Open Mike: Angelina and the Rest of Us
20 May, 2013
By Loop Reader
- Instead of focusing on her “extraordinary” courage, I wish celebrity media would urge their audience not to rush to do this procedure and help us address the issues that touch us “ordinary” women:
- How do we go about being tested for cancer genes, when insurances and our own wallets lack the ability to fund it?
- Are there any fee-free organizations helping women who are not as educated or affluent?
- How about dealing with the difficulties of a comprehensive gene analysis. The results are not always black and white. What if your test reveals you only have a 5% chance of getting cancer, what is the difference with 87% when dealing with the information?
Angelina also make it seem like it is a very easy procedure, which it certainly is not. I wish they would not glamorize the surgeries but instead address the physical pain, the walking around with drain bottles sticking out of your sides for 7 days, the long wait before reconstruction. Also, the importance of the choice of surgeons: one that will make sure most breast tissue is removed (any tissue left behind, no matter how microscopically small, can still develop cancer), the other being experienced enough to make your new prosthesis even and nice to look at.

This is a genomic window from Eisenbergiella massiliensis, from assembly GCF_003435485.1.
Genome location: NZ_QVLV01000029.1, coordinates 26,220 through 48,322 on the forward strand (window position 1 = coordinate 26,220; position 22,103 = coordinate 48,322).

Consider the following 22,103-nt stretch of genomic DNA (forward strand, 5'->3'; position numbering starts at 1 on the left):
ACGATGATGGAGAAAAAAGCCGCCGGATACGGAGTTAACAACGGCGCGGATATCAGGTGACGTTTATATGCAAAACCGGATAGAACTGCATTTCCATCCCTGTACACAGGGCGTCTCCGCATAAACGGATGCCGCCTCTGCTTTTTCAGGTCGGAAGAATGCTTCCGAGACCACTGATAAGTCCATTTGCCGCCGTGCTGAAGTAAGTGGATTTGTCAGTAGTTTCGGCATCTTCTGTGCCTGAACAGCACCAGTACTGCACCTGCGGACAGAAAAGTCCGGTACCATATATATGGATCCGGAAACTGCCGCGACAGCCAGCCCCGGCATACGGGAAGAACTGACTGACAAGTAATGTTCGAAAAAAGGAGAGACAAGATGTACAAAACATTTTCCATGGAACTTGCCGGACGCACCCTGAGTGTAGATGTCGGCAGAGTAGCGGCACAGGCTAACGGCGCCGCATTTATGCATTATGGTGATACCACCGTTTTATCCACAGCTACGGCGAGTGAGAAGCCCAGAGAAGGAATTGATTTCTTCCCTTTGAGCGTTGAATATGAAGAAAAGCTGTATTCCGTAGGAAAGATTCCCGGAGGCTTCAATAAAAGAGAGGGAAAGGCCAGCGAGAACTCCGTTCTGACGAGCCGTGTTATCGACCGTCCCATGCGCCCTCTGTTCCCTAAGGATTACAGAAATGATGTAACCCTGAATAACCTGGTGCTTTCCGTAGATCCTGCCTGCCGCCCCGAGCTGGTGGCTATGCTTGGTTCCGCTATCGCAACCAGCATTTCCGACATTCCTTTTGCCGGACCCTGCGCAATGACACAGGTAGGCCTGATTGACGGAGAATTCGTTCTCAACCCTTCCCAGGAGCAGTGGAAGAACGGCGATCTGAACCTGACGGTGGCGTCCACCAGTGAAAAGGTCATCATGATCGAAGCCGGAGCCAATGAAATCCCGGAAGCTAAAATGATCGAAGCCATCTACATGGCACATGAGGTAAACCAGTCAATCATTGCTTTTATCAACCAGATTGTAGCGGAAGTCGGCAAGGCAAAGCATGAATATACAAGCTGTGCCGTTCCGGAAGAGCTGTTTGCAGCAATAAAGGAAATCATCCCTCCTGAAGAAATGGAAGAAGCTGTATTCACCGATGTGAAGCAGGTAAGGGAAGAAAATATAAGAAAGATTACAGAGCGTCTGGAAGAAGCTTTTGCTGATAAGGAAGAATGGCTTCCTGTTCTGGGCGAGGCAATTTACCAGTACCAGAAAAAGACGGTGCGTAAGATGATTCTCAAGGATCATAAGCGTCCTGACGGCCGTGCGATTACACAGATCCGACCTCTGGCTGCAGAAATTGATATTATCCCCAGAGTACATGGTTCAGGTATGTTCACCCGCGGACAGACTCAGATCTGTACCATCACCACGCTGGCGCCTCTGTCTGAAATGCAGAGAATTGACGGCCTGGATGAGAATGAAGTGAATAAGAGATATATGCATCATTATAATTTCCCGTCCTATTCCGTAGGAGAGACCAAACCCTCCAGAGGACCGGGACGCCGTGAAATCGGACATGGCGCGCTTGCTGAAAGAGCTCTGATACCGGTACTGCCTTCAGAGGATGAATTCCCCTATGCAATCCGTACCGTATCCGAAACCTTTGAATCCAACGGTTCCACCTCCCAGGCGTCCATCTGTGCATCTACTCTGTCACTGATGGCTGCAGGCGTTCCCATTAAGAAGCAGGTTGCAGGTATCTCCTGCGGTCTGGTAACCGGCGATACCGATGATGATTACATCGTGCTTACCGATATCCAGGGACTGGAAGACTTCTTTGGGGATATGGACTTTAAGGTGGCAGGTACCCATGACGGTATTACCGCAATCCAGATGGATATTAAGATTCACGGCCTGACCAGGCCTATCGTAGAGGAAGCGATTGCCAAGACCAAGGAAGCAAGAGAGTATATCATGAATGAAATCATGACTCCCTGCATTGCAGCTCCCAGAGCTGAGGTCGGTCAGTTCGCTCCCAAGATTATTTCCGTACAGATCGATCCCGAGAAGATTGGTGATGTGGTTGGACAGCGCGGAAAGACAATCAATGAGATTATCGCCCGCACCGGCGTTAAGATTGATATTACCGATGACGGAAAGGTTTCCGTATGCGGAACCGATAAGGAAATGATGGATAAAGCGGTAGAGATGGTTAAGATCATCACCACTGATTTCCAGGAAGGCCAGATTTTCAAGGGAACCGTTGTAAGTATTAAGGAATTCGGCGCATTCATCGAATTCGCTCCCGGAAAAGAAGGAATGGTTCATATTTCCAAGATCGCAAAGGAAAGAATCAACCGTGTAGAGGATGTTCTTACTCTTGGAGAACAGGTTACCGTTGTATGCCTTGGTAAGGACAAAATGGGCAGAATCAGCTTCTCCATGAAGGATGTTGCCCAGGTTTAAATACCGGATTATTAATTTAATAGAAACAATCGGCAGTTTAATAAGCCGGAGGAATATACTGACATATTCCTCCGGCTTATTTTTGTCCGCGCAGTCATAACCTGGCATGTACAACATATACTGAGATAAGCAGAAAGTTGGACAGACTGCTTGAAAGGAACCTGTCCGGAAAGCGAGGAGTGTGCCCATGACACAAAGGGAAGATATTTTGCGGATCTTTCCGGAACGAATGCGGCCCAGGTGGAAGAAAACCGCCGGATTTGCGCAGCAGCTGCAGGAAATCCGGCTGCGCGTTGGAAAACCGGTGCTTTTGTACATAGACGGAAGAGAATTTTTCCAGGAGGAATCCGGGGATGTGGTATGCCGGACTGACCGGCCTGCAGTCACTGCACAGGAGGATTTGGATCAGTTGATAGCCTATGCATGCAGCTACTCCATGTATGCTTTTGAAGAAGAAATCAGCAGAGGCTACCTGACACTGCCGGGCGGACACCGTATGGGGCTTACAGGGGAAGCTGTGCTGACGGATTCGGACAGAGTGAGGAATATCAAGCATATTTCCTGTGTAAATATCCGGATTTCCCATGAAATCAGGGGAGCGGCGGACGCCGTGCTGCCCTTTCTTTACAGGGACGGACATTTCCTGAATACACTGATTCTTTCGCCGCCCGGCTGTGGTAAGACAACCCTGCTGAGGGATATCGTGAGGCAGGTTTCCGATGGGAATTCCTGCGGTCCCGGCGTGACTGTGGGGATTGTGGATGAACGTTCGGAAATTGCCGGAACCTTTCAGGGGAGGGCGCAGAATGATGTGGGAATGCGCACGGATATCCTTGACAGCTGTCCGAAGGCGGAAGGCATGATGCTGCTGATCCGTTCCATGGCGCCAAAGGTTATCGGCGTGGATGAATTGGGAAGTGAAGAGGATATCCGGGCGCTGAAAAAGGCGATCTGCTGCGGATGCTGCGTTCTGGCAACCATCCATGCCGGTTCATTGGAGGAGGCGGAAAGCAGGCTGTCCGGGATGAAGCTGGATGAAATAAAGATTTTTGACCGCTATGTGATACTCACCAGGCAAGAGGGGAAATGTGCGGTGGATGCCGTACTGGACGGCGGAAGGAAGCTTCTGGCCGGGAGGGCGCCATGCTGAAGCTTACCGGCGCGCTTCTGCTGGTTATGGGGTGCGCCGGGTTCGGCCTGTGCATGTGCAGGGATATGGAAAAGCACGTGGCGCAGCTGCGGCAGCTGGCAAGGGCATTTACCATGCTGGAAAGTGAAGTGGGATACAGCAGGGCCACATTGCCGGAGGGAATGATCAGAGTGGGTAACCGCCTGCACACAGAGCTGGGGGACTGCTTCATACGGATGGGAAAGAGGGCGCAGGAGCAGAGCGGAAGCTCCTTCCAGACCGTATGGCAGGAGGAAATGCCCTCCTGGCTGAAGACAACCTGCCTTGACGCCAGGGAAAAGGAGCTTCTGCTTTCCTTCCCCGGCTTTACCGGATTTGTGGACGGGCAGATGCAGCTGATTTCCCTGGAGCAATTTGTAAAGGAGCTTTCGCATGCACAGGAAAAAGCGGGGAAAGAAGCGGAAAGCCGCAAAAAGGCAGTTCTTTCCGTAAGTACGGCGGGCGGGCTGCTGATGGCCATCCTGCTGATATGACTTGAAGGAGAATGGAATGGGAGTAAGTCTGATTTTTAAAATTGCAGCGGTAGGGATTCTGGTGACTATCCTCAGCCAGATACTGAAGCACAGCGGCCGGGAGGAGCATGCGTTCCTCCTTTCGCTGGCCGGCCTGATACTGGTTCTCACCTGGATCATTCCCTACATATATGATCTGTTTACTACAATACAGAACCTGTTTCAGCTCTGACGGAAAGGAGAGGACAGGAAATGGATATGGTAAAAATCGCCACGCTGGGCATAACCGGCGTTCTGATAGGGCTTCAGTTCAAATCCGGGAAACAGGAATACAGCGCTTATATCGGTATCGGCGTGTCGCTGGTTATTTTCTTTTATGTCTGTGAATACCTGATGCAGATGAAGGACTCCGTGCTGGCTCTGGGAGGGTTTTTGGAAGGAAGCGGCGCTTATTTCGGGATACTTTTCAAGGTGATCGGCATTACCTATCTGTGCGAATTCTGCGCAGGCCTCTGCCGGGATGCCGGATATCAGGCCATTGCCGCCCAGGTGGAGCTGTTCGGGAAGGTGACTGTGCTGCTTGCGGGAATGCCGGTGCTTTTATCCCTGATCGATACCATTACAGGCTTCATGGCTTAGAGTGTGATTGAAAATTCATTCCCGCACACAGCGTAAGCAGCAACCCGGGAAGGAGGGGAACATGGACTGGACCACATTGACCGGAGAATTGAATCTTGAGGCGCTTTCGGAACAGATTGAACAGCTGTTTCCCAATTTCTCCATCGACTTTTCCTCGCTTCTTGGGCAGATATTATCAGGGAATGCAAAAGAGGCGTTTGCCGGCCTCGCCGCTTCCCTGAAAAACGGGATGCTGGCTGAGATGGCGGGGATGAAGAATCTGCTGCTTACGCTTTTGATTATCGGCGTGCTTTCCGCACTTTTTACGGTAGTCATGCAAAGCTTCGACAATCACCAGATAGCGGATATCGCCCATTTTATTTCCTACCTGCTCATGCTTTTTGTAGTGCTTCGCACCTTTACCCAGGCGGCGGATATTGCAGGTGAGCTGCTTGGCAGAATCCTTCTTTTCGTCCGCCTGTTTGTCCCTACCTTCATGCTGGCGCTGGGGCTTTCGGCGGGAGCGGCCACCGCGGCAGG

And the enormous financial costs and time demands for the removal of the breasts, weekly filling of the expanders and then actual reconstruction.
What about the long term follow ups? There are complications such as lymphedema in your arms or encapsulating or rupture of the prothesis (which have to be changed every few years anyway) and more… and mention of the other valid options, such as close surveillance of the breasts and chemo preventative therapy.
I could also go on about all the talk of Angelina’s femininity. She is a sex symbol, married to a sex symbol. She is admired, praised, and will be deemed sexually beautiful with or without breasts. I do not think it is the same for most “ordinary” women. I should know. I am one “ordinary” woman, a stage III breast cancer survivor after a one sided mastectomy, 13 years ago.
The writer is a former Larchmont resident and local business owner.
photo: Wikimedia Commons